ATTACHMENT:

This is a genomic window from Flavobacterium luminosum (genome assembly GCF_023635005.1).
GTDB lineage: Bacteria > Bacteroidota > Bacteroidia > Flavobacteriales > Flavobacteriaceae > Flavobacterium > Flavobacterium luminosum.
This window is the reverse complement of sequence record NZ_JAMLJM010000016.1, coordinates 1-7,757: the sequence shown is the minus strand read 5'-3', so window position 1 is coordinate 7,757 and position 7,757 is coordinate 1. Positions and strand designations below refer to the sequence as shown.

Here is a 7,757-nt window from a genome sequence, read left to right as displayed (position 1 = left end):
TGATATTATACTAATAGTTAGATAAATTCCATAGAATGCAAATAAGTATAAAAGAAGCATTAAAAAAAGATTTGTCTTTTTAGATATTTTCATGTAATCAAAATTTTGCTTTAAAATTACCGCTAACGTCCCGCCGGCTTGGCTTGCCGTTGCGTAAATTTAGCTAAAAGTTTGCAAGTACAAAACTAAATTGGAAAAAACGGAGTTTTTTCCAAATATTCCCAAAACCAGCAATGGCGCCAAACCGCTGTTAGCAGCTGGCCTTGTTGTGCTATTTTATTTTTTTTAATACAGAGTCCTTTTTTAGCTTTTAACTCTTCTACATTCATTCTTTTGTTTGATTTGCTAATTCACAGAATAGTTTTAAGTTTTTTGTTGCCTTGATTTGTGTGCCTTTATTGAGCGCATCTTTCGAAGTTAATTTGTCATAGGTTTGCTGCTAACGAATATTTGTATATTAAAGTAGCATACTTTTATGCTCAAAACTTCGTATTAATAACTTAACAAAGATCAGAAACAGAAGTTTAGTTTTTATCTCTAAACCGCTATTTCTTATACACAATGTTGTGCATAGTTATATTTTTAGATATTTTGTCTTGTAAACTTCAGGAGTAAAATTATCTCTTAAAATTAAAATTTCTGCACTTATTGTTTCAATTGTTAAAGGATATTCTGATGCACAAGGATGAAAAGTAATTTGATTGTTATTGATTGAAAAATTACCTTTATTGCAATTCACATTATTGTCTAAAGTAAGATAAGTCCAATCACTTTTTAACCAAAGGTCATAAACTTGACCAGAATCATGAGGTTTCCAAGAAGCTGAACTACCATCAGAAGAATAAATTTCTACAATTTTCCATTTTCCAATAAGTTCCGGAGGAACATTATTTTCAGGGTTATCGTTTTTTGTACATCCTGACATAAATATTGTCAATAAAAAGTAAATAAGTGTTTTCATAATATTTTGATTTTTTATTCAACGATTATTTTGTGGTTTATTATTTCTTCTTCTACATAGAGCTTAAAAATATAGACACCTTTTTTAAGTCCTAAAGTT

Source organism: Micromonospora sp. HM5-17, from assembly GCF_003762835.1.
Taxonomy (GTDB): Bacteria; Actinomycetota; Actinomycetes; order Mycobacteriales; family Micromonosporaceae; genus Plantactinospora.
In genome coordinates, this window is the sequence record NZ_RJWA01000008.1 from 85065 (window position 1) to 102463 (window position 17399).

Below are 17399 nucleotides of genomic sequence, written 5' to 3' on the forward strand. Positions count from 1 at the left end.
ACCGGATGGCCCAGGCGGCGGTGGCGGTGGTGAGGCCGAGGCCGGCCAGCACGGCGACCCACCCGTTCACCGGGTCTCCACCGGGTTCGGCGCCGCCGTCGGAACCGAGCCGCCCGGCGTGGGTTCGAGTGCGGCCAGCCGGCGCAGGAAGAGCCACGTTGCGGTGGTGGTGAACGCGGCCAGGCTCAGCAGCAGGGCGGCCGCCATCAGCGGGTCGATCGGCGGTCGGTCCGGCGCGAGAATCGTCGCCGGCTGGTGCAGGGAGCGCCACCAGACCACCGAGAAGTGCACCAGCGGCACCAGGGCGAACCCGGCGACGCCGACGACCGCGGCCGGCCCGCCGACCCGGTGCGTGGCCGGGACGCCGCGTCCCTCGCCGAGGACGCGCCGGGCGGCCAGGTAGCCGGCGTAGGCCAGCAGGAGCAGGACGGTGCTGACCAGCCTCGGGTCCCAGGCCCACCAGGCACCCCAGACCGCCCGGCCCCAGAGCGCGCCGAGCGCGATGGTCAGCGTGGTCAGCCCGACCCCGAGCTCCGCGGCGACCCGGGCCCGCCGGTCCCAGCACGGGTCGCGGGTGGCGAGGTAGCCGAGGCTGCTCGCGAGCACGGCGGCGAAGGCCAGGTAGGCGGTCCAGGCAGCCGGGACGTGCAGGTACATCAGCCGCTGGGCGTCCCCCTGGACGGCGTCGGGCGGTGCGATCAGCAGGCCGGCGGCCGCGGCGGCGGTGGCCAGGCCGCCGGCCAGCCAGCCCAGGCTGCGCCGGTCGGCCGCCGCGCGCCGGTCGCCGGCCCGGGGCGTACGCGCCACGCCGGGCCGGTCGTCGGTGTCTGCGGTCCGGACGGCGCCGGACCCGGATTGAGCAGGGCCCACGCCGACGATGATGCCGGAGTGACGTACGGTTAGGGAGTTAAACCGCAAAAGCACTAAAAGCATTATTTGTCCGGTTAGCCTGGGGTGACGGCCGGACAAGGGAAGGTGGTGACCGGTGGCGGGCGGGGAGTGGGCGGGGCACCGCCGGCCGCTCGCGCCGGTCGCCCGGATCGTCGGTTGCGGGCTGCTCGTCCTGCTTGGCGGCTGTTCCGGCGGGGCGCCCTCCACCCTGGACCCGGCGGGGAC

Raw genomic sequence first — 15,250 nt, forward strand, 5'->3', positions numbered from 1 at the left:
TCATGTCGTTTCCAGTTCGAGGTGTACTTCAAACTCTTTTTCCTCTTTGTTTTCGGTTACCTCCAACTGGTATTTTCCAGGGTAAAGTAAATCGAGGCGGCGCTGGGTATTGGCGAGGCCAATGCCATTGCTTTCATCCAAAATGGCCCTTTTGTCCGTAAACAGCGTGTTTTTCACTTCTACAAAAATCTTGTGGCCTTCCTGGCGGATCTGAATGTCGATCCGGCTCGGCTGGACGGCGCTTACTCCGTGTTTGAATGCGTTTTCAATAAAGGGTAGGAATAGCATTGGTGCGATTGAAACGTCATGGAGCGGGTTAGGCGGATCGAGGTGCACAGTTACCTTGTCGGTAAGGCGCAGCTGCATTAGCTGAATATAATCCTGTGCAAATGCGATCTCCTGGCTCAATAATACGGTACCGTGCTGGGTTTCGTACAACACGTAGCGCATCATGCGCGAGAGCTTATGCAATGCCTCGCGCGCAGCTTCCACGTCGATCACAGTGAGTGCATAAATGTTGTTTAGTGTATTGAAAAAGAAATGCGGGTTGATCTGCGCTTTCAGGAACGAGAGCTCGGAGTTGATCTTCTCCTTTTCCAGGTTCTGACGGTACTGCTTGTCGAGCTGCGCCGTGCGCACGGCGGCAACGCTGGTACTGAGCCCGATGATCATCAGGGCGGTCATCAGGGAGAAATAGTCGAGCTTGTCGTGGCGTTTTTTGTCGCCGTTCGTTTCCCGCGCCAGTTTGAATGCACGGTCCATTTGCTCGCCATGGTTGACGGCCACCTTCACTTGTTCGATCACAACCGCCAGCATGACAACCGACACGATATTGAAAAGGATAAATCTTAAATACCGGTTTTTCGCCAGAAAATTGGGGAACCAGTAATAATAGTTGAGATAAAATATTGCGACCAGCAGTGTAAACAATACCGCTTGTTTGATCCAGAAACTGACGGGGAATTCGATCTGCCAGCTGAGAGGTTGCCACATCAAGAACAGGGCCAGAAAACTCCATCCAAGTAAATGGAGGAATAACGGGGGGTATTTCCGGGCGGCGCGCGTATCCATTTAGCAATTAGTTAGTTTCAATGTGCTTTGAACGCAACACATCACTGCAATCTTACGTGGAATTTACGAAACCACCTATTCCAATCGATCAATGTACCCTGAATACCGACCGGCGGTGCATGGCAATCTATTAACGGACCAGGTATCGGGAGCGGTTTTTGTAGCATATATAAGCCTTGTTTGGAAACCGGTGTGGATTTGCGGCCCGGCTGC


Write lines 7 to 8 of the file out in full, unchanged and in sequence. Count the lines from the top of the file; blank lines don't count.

Taxonomy (GTDB): Bacteria; Actinomycetota; Actinomycetes; order Mycobacteriales; family Micromonosporaceae; genus Plantactinospora.
In genome coordinates, this window is the sequence record NZ_RJWA01000008.1 from 85065 (window position 1) to 102463 (window position 17399).